Snow Business

The muffled sound of falling snow is ever present. It beautifies the dreary and turns the bleak into magic. Happiness is waking up and seeing a winter wonderland. From where I am I cannot hear the shrieks of children sledding nearby, but I can see the odd off-piste skier leaving traces behind. I no longer can handle deep snow, just powder, but can still shoot down any piste once I’ve had a drink or two.

For amusement I listen to the news: flights grounded, trains canceled, cars backed up on motorways, people stocking up on food and drink as if an atom bomb had been detonated above the Midlands. In Norway it snows every day of the winter and during half the days of autumn and spring. The last time a train was canceled was during the German invasion in 1940. Switzerland was neutral during the war, hence the trains ran and still run on time, yet it snows almost as much here as it does in Norway. Go figure, as they don’t say on Virgin’s inefficient, slow, extremely crowded train services.

The blanket that covers us with white makes one want to get out and exercise. Throw snowballs, run up a steep hill, schuss down a mountain, get drunk on a sleepy inn’s terrace and then ski down bleary-eyed. What I haven’t done enough this year is cross-country skiing. The reason is easy to guess. The sport has caught on around these parts as fat rich people try to lose weight. The young and the fast skate cross-country. I am a traditionalist, which means I ski the old-fashioned way, with skis on a track, and the track is more often than not blocked by the obese. About five years ago a ghastly man had stopped on the track and was telephoning. I yelled as I was getting near for him to clear the path. He seemed shocked and continued to speak on his telephone. So I pushed him out of the way and you can guess the rest.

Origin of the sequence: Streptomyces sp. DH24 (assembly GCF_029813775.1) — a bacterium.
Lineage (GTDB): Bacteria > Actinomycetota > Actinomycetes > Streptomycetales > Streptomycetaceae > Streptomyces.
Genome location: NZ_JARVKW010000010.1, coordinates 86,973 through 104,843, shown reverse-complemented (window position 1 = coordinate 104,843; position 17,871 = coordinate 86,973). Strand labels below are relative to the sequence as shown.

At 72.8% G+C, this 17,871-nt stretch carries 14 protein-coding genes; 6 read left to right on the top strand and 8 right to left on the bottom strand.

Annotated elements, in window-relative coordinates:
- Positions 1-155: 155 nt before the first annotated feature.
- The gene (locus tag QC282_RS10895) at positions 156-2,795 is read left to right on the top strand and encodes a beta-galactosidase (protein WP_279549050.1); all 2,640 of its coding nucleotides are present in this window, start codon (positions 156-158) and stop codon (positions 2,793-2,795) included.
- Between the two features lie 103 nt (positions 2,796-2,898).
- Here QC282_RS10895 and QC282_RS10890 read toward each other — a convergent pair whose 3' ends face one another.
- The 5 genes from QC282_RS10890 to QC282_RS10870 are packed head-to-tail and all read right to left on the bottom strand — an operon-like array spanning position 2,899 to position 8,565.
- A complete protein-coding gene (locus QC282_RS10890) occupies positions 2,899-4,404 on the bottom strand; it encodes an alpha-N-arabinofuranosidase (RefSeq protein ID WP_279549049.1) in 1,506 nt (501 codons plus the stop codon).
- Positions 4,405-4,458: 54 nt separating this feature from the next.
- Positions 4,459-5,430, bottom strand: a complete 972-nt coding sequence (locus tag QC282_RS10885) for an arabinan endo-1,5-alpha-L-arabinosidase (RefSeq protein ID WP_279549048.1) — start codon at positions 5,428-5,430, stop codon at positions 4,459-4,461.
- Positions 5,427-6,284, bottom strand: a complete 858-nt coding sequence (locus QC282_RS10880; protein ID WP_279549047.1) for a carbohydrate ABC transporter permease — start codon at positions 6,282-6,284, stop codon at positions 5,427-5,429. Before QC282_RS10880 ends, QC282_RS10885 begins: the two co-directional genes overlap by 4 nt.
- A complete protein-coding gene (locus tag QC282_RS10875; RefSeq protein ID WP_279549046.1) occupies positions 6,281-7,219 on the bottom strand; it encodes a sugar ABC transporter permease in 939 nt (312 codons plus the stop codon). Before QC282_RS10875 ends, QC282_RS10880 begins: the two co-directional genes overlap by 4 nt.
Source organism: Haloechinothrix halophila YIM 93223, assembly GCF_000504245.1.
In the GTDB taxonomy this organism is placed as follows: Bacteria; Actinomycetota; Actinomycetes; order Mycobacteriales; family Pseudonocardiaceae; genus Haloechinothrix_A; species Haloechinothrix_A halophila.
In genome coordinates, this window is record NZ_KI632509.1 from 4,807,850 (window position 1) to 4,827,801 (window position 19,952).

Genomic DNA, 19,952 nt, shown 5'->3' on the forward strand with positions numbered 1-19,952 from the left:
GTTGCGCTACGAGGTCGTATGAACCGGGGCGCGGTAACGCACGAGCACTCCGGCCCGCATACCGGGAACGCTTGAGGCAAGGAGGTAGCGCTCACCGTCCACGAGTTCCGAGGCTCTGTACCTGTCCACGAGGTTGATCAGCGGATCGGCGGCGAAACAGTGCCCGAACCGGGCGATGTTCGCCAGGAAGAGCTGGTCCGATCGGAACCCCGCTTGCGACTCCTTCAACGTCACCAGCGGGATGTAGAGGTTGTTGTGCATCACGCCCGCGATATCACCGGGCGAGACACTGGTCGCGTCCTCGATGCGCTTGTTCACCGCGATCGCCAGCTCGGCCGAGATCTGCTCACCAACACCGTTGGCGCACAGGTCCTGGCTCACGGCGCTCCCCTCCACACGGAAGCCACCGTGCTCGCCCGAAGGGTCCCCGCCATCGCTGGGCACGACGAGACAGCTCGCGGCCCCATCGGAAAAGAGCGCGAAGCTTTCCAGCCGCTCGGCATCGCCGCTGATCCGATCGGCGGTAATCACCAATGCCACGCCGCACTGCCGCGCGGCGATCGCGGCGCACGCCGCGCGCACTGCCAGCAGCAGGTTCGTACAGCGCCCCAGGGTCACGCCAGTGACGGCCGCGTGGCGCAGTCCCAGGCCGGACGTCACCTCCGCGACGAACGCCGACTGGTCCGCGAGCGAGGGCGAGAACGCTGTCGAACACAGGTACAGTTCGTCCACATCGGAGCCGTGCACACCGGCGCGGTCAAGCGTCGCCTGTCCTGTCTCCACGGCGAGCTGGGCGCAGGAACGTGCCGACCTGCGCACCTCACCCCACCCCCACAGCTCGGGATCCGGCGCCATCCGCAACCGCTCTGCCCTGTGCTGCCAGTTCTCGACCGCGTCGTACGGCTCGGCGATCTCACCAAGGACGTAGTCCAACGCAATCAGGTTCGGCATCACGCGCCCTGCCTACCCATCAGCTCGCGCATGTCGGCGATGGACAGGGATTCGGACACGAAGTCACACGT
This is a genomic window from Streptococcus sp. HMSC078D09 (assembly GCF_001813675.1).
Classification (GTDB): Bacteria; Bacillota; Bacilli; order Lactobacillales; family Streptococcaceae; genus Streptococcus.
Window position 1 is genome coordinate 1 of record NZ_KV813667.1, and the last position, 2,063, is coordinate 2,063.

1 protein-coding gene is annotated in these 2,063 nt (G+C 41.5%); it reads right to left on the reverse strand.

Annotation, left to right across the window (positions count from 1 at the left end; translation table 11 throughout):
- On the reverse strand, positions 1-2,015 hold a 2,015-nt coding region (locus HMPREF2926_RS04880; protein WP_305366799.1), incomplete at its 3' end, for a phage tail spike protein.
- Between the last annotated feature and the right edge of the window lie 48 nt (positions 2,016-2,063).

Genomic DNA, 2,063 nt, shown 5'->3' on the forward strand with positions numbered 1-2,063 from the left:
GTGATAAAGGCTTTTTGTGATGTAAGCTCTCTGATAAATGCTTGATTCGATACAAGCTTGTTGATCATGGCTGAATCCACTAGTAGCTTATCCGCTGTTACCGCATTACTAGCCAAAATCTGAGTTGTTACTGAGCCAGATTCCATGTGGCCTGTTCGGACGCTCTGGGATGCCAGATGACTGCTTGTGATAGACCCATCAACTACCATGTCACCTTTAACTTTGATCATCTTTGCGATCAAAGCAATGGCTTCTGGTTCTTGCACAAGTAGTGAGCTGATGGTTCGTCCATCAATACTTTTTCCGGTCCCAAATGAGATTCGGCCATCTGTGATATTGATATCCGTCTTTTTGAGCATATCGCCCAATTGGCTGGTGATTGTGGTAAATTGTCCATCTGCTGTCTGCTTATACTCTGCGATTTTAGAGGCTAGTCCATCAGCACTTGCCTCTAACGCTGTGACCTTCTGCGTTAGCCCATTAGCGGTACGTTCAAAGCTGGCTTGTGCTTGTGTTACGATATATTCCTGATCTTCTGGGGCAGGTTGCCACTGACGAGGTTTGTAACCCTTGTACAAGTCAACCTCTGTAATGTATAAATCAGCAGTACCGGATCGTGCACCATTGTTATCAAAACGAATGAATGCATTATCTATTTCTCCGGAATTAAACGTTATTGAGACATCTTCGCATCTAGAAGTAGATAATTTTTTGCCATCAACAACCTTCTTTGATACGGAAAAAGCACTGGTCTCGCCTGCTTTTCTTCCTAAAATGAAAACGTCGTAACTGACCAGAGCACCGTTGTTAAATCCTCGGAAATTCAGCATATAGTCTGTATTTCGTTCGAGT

Mind you, snow in the city is less fun; it turns to grime quicker than you can say “Harvey Weinstein,” but at first it beautifies any city, including Belfast on a Sunday evening. Nothing, however, gets close to Dagenham, where the bores who rule our lives nowadays told children not to touch the snow. That was as ludicrous as the Frogs forcing a man who wolf-whistles a babe to pay a 500-euro fine. Just think of it, dear readers. The bores who rule us advise our kids not to touch snow, and fine those who like to whistle at girls more than it costs for a medium-priced hooker nowadays. These are the same punk bores who demand a second referendum, or heap abuse on The Donald because he’s crude but is getting the job done. This week I’m going down to Zurich to hear a speech organized by the Swiss version of The SpectatorWeltwoche, by Steve Bannon. He asked to meet with me afterward, and you will be the first to know what he and your correspondent had to say to each other. Zurich at night can be fun because it’s the German-speaking part of Switzerland and not the E.U. arse-licking part like French-speaking Geneva. I’m looking forward to getting drunk after he and I break bread.

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